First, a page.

The early Jazz Basses would feature a much thinner and more comfortable neck profile - coming in at 1 1/2″ at the nut - as well as a Brazilian rosewood fingerboard and clay dots.

Of course, as with any game-changing musical innovation, there were bound to be copycats – and that's precisely what happened. Many emerging manufacturers jumped on the J-Bass trend, taking Leo's now iconic design and running with it. This would lead to even more innovations and advancements in bass technology. Today companies such as Ibanez, Sandberg, Sire, Harley Benton and more make brilliant takes on the Jazz Bass formula, meaning you aren't restricted to only Fender instruments.

How to choose the best jazz bass for you

If you’ve settled on a jazz bass as your instrument of choice, then you can rest assured you’ve opted for one of the most versatile and comfortable bass styles on the market. There are, however, a lot of options even within the sub-genre of jazz bass models, including four and five-string versions, so let’s break down a few of the misconceptions and help you choose the model that works best for you.

Naturally, budget will be a major factor in your decision-making. With jazz basses starting from as low as $/£150, and heading right up towards the $/£5k mark, you can be sure there will be a model to fit your specific requirements. But what does the extra money get you, in terms of specification? As with guitars, expensive jazz bass models will have higher quality hardware – think tuning pegs, bridges and electronics – meaning they will last longer and will be more durable.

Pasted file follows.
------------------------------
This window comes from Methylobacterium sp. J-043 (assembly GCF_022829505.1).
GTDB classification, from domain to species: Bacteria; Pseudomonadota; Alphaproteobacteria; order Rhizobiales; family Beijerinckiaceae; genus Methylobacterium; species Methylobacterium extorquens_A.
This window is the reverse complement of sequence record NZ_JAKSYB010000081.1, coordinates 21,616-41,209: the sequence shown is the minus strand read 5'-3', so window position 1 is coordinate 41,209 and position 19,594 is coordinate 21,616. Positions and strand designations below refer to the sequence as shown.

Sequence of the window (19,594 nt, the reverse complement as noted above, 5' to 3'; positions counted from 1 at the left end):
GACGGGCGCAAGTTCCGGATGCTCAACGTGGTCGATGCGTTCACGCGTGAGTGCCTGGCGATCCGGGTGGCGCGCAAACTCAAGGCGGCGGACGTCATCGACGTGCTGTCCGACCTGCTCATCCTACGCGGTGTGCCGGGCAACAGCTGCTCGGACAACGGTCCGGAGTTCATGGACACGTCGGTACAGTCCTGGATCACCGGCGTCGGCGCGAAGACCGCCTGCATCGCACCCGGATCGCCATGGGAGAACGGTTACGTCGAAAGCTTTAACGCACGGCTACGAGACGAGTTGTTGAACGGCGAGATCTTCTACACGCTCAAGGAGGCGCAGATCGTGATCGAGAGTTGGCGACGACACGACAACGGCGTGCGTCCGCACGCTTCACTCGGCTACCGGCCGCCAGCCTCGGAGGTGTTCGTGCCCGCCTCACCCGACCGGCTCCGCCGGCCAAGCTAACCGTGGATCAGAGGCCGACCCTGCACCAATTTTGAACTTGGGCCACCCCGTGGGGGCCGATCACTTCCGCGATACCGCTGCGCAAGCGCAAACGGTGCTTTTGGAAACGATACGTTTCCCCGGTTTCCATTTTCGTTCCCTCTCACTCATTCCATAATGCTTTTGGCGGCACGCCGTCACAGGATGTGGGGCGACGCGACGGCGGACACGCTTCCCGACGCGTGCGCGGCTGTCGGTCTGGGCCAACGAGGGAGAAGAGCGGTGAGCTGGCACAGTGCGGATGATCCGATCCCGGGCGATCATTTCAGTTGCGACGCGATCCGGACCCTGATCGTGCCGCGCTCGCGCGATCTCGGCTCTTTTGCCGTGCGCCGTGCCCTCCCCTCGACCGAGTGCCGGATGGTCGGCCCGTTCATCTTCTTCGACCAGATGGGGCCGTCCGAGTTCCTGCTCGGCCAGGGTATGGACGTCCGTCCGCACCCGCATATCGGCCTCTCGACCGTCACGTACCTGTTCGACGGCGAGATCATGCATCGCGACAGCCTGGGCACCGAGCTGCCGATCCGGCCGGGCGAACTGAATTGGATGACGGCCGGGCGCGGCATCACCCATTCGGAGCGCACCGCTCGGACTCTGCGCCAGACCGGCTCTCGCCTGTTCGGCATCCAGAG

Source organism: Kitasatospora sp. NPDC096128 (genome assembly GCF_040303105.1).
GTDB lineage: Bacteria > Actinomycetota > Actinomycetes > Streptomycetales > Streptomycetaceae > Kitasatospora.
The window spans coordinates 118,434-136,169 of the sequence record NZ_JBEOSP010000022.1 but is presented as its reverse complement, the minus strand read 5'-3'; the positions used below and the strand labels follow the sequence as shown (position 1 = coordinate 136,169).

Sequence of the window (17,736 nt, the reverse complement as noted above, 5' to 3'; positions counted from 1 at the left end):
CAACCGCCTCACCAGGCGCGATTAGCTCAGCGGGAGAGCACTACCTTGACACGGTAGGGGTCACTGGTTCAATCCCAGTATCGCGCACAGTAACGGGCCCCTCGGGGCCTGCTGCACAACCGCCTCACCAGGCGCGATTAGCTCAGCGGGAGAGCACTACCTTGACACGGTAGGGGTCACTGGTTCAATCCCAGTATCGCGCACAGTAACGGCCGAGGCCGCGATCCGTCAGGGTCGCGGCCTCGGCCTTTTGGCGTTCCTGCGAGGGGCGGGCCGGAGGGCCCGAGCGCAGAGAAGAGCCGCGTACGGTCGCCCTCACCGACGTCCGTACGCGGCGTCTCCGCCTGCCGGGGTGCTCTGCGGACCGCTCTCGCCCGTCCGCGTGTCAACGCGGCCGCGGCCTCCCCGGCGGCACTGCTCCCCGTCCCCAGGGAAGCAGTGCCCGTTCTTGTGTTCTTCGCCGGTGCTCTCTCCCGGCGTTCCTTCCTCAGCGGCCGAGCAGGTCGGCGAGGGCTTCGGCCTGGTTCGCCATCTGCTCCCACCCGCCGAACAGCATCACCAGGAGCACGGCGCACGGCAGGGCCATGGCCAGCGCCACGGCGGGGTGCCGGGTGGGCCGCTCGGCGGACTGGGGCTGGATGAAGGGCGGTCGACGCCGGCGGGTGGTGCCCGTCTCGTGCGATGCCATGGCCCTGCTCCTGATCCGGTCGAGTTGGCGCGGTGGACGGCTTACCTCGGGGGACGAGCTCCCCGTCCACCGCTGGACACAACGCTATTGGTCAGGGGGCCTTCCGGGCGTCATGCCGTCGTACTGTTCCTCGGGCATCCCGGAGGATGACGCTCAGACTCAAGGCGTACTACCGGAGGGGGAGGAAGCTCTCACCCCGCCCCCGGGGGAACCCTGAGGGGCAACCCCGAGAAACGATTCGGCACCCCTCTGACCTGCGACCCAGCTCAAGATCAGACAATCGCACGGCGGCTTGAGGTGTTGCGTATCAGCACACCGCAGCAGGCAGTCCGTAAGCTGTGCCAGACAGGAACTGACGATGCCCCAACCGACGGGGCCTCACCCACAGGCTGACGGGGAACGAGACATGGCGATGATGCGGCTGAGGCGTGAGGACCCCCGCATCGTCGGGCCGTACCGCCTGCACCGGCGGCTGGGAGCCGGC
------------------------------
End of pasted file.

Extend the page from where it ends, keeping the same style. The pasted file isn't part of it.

Likewise, the choice of pickups on an expensive bass will go a long way to opening up the tones available to you. Price will also dictate which tonewoods are used for the body, neck and fingerboard. Some are chosen for their weight – a jazz bass is a large instrument, after all, so smaller players may prefer a model with a lighter tonewood, like poplar. Other tonewoods are selected because they impart specific tonal qualities, like alder which provides a bright sound, or ash, which offers a richer, more resonant tone.